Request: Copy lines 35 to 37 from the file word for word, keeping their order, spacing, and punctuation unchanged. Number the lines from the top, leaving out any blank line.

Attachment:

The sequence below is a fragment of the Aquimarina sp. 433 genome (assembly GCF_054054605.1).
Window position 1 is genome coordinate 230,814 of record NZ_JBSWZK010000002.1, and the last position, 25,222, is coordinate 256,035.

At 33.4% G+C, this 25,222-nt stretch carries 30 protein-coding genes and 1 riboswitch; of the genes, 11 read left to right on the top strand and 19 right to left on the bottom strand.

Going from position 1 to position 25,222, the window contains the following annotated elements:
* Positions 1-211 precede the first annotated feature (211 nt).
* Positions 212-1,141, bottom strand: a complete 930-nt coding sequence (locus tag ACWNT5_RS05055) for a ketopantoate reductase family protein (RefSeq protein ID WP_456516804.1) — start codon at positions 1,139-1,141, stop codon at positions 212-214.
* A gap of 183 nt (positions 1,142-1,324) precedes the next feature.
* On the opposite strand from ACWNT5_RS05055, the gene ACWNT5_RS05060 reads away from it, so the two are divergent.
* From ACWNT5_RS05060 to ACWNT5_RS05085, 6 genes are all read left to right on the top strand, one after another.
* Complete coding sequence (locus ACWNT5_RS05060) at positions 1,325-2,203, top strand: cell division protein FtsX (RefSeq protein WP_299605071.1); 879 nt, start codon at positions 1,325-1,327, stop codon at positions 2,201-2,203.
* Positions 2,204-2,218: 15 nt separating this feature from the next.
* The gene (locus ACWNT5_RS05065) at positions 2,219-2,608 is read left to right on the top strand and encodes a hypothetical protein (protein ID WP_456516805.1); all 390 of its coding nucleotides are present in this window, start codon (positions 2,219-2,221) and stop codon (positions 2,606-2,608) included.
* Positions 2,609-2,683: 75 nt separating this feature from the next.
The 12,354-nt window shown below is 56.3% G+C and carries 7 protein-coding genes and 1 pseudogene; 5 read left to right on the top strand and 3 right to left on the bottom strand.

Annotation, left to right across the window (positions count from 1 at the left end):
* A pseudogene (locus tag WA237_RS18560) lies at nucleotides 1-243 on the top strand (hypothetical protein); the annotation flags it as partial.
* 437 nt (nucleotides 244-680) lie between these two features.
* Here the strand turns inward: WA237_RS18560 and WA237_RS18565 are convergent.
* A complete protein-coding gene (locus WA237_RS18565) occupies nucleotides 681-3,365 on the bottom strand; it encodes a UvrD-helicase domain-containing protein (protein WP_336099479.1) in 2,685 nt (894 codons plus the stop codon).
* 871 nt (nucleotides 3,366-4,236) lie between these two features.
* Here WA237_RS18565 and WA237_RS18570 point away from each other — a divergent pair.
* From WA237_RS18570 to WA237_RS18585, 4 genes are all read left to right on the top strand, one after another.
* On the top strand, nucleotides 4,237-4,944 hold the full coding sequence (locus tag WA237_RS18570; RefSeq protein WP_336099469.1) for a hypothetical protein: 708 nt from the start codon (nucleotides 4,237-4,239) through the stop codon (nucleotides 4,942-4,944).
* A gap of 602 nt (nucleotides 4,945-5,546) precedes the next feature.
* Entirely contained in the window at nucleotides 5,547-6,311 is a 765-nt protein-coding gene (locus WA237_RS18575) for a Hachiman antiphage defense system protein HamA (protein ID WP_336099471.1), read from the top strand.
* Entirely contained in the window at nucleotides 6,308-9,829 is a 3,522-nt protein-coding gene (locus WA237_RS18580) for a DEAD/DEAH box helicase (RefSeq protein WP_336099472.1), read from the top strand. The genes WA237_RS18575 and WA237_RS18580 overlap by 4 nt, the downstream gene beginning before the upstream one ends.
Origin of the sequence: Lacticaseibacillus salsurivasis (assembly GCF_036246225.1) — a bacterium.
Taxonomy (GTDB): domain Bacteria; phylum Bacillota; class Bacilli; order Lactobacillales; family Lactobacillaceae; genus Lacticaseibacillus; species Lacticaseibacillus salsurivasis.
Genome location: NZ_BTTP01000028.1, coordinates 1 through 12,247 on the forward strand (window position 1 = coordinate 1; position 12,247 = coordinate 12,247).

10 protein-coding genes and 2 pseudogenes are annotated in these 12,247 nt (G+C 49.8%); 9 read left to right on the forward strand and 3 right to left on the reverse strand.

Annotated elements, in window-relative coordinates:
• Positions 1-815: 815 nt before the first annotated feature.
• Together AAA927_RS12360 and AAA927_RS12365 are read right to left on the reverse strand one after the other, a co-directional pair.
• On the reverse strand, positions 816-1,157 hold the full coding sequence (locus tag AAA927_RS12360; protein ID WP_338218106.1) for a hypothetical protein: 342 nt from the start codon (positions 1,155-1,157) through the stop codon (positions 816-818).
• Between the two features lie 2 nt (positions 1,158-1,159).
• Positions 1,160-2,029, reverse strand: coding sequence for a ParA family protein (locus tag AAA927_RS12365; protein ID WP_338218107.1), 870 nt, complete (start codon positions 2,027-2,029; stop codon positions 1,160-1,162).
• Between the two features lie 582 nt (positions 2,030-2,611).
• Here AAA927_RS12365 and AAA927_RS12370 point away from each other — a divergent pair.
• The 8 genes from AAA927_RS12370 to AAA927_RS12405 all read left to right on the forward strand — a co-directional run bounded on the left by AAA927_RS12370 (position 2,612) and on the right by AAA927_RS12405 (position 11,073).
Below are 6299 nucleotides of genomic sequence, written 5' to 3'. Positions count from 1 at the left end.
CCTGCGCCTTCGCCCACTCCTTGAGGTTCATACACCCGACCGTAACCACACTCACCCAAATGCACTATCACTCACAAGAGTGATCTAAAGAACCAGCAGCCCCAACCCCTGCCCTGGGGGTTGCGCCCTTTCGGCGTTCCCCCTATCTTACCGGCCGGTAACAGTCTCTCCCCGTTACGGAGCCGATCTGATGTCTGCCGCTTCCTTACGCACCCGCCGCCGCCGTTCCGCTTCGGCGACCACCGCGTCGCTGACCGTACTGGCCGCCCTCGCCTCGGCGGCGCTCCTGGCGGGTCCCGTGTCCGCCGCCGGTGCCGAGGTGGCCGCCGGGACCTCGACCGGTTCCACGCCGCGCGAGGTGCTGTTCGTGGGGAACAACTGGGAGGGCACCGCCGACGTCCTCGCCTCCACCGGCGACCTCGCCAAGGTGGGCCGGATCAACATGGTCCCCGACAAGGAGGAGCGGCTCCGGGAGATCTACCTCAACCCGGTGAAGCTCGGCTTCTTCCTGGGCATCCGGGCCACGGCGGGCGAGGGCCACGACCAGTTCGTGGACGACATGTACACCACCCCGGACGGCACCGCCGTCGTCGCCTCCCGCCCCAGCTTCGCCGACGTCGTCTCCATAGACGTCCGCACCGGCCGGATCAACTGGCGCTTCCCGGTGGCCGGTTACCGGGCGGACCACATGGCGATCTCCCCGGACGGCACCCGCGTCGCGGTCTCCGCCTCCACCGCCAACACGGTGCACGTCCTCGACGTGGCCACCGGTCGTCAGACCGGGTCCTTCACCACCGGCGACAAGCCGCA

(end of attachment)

• Between the two features lie 2 nt (positions 1,158-1,159).
• Positions 1,160-2,029, reverse strand: coding sequence for a ParA family protein (locus tag AAA927_RS12365; protein ID WP_338218107.1), 870 nt, complete (start codon positions 2,027-2,029; stop codon positions 1,160-1,162).
• Between the two features lie 582 nt (positions 2,030-2,611).